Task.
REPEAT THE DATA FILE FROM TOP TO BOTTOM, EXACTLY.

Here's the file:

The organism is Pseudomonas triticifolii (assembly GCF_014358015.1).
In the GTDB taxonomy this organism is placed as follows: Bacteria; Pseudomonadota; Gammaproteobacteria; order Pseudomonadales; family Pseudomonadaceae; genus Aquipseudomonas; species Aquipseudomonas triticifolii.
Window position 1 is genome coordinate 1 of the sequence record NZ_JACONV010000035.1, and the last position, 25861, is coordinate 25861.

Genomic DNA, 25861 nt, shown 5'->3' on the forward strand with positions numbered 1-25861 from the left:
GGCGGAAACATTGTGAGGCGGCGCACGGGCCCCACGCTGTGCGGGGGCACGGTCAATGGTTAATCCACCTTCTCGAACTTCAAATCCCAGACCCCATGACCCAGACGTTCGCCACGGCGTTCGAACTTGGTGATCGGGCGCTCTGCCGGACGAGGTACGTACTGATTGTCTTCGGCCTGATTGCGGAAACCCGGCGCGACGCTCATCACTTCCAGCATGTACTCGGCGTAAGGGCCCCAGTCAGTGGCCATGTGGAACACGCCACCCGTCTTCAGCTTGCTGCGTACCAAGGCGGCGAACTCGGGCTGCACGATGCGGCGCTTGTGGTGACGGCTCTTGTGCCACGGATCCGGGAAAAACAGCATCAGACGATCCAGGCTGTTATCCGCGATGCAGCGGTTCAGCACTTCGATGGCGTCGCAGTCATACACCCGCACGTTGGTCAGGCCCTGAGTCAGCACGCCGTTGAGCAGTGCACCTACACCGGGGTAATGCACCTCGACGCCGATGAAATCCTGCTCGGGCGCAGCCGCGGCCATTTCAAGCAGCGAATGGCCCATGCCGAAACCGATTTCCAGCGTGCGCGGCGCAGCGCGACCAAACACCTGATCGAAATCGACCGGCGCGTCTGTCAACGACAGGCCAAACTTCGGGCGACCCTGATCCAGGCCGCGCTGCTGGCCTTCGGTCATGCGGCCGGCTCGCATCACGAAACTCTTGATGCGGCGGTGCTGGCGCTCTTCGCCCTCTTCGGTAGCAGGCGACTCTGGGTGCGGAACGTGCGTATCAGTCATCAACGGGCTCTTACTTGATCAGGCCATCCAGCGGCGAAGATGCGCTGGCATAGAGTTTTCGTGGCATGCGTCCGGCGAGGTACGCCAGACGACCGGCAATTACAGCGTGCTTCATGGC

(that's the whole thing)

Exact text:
The organism is Pseudomonas triticifolii (assembly GCF_014358015.1).
In the GTDB taxonomy this organism is placed as follows: Bacteria; Pseudomonadota; Gammaproteobacteria; order Pseudomonadales; family Pseudomonadaceae; genus Aquipseudomonas; species Aquipseudomonas triticifolii.
Window position 1 is genome coordinate 1 of the sequence record NZ_JACONV010000035.1, and the last position, 25861, is coordinate 25861.

Genomic DNA, 25861 nt, shown 5'->3' on the forward strand with positions numbered 1-25861 from the left:
GGCGGAAACATTGTGAGGCGGCGCACGGGCCCCACGCTGTGCGGGGGCACGGTCAATGGTTAATCCACCTTCTCGAACTTCAAATCCCAGACCCCATGACCCAGACGTTCGCCACGGCGTTCGAACTTGGTGATCGGGCGCTCTGCCGGACGAGGTACGTACTGATTGTCTTCGGCCTGATTGCGGAAACCCGGCGCGACGCTCATCACTTCCAGCATGTACTCGGCGTAAGGGCCCCAGTCAGTGGCCATGTGGAACACGCCACCCGTCTTCAGCTTGCTGCGTACCAAGGCGGCGAACTCGGGCTGCACGATGCGGCGCTTGTGGTGACGGCTCTTGTGCCACGGATCCGGGAAAAACAGCATCAGACGATCCAGGCTGTTATCCGCGATGCAGCGGTTCAGCACTTCGATGGCGTCGCAGTCATACACCCGCACGTTGGTCAGGCCCTGAGTCAGCACGCCGTTGAGCAGTGCACCTACACCGGGGTAATGCACCTCGACGCCGATGAAATCCTGCTCGGGCGCAGCCGCGGCCATTTCAAGCAGCGAATGGCCCATGCCGAAACCGATTTCCAGCGTGCGCGGCGCAGCGCGACCAAACACCTGATCGAAATCGACCGGCGCGTCTGTCAACGACAGGCCAAACTTCGGGCGACCCTGATCCAGGCCGCGCTGCTGGCCTTCGGTCATGCGGCCGGCTCGCATCACGAAACTCTTGATGCGGCGGTGCTGGCGCTCTTCGCCCTCTTCGGTAGCAGGCGACTCTGGGTGCGGAACGTGCGTATCAGTCATCAACGGGCTCTTACTTGATCAGGCCATCCAGCGGCGAAGATGCGCTGGCATAGAGTTTTCGTGGCATGCGTCCGGCGAGGTACGCCAGACGACCGGCAATTACAGCGTGCTTCATGGC